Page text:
A funny thing happened to Charlie Frye when he visited the Raiders early in free agency.
He was asked to stay an extra day so he could talk to Al Davis.
“When they say, `Can you stay an extra night? Mr. Davis wants to meet you,’ you just kind of say, `What?,’ ” Frye said following Wednesday’s OTA practice.
When Frye visited Alameda, the Raiders hadn’t yet signed Jeff Garcia and were looking for a potential backup for JaMarcus Russell, perhaps realizing Andrew Walter had every intention of blowing off all voluntary workouts in hopes of getting out of town.
Frye had won in Oakland twice. In 2005, in his third professional start after replacing Trent Dilfer, Frye guided the Browns to a 9-7 win on a late field goal by Phil Dawson. The following year, with Cleveland trailing 21-10, he did it to the Raiders again, rallying the Browns to a 24-21 victory.
Those games were a topic of conversation in an office Frye said “had a different aura. You can just feel the history.”
Said Frye: “He was re-living plays like they happened yesterday. I was like, `Did you just look at the film or something?”
Frye said Davis told him he had not.
In the second game, Frye said Davis said, `You remember that fourth down when you hit Winslow across the middle? That was a backbreaker.”
Frye said he didn’t remember it until Davis mentioned it. (For what it’s worth, and it’s not much, I don’t remember it at all).
Sure enough, the game play-by-play shows a 22-yard pass to Winslow over the deep middle on fourth-and-8 to the 9-yard line. After a 7-yard run by Reuben Droughns, Frye flipped a 2-yard score to Winslow on the next play to bring the Browns within 21-17.
Frye said he spent time in the offseason working with Julian Edelman, an undersized Kent State quarterback eventually drafted by New England in the seventh-round as a return specialist/slot receiver in the Wes Welker mold.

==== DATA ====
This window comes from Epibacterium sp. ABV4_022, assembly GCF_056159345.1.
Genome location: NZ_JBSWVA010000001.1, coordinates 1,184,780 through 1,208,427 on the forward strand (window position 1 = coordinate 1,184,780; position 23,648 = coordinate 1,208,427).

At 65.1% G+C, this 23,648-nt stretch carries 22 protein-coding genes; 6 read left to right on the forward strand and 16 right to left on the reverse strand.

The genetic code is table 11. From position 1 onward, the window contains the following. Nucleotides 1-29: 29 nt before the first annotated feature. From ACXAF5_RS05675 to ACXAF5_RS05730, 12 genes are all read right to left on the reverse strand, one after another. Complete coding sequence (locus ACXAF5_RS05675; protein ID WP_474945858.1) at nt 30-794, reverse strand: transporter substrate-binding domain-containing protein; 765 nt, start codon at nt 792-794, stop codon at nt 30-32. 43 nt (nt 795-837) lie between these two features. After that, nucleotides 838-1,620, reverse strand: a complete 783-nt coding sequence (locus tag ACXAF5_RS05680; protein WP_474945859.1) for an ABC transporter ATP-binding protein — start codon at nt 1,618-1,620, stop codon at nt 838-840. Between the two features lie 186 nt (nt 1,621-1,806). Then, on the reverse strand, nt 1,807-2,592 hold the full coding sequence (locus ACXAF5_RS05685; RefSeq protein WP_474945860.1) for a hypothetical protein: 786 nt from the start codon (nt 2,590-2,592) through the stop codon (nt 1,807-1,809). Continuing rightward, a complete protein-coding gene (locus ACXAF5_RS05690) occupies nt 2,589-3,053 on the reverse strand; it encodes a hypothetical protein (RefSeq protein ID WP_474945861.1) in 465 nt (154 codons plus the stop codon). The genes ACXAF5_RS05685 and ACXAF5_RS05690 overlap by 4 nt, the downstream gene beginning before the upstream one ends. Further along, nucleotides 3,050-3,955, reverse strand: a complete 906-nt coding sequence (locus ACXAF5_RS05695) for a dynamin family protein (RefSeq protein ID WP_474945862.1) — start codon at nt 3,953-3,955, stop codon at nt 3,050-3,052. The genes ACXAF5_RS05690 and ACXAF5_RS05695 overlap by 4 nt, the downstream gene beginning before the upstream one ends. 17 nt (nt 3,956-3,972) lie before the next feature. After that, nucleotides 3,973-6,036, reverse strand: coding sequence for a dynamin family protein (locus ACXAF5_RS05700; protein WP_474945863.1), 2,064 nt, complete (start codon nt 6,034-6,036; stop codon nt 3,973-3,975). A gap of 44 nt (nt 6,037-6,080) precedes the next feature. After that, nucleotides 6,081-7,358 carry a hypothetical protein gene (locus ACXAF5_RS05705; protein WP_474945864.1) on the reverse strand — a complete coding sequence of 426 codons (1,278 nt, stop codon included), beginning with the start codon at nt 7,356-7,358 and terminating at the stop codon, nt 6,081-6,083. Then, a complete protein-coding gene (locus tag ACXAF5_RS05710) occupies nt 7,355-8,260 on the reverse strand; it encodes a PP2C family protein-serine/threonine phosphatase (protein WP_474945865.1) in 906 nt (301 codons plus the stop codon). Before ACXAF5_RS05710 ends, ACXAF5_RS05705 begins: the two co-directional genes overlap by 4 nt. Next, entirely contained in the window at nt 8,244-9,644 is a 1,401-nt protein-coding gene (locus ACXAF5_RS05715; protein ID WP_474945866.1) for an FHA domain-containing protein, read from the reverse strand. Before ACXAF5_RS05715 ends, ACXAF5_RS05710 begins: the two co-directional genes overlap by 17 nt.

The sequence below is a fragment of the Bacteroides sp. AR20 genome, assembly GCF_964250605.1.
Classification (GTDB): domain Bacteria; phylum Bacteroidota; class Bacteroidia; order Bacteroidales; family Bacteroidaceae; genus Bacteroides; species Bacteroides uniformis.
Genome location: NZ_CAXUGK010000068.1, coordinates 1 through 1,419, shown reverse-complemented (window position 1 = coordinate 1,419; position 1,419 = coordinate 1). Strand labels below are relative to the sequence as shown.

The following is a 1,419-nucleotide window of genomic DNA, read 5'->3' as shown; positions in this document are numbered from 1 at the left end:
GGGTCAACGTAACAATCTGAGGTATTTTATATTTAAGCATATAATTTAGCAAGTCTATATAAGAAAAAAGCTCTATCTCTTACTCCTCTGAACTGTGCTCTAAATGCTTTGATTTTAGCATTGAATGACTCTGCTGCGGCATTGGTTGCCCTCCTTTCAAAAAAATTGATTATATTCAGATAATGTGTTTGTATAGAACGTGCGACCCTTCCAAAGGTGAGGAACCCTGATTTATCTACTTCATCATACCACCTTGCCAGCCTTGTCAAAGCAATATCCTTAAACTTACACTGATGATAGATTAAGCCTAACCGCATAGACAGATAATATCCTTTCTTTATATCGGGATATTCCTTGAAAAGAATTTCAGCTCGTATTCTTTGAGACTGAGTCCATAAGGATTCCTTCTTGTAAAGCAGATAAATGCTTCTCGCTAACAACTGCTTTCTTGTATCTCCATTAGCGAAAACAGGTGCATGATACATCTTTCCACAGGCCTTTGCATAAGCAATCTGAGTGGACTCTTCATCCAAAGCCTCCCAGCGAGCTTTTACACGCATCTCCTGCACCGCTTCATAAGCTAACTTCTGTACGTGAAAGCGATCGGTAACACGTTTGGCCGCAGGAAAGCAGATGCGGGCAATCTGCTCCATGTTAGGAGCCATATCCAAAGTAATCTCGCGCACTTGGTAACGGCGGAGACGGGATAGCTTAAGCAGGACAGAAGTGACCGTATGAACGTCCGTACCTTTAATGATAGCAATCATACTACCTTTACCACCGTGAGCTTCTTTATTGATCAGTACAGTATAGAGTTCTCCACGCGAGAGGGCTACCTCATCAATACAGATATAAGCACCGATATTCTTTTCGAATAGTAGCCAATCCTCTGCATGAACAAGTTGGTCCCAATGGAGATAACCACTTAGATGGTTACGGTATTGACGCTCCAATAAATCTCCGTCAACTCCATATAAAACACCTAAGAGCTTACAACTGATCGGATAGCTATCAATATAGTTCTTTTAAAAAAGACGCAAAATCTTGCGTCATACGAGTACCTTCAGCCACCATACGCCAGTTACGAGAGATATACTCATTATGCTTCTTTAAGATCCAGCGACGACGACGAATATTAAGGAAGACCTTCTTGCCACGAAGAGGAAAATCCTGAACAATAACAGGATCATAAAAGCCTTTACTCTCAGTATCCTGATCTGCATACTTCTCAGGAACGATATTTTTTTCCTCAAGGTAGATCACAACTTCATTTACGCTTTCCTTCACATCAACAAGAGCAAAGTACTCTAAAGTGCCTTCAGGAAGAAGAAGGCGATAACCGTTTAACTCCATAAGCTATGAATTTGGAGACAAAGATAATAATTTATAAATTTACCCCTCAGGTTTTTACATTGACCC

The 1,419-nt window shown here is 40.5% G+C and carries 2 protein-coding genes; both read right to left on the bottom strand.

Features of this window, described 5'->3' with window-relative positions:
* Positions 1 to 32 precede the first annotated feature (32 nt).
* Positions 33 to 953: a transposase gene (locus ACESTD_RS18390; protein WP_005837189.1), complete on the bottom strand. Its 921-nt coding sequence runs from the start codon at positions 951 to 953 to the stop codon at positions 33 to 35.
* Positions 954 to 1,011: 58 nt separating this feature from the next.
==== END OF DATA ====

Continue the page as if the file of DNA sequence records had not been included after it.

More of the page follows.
He tried to sell Davis on Edelman.
“He knew all about him. Said he was a 4.6 guy,” Frye said.
In other words, not fast enough for the Raiders.
Realistically, with Russell as No. 1 and Garcia at No. 2, Frye’s best hope is to unseat Bruce Gradkowski, who has a head start in the system but doesn’t have Frye’s physical skills. Frye said he doesn’t know what his role will be.
“That’s up to the coaches, the personnel (department), Mr. Davis,” Frye said. “They’ll let me know what my role is.”
–Forgot to mention Wednesday safety Mike Mitchell will be at next week’s OTA session because school will be out at Ohio University.
— Got a chance to talk briefly with passing game coordinator Ted Tollner, or at least exchange pleasantries. He remembered a conversation we had before the 2008 draft about preparing Stanford quarterback Trent Edwards for the combine.
Tollner or any other assistants have not been cleared to speak to the media as Tom Cable is taking the Bill Callahan “one voice” approach preferred (but not necessarily demanded) by Davis.
— How much have opponents tested Nnamdi Asomugha over the past few years? According to stats in Jim Trotter’s story on Asomugha in this week’s Sports Illustrated, Asomugha gave up two touchdown passes in 72 attempts in 2006, one in 38 in 2007 and none in 35 last season.
— In giving his reasoning for reporting to training camp last season, Asomugha used the word “apocryphal” in describing the stories about a potential hold out. He laughed when I told him at the time it was the first time I’d quoted an athlete using that word in nearly a quarter-century in the business. He told me he’d try and come up with another one at some point.
In the SI story, Asomugha noted “It can be a bit sententious in the Nigerian household.”
In case you were wondering, “sententious” is defined in the Webster’s on-line dictionary as “given to or abounding in aphoristic expression” or “given to or abounding in excessive moralizing.”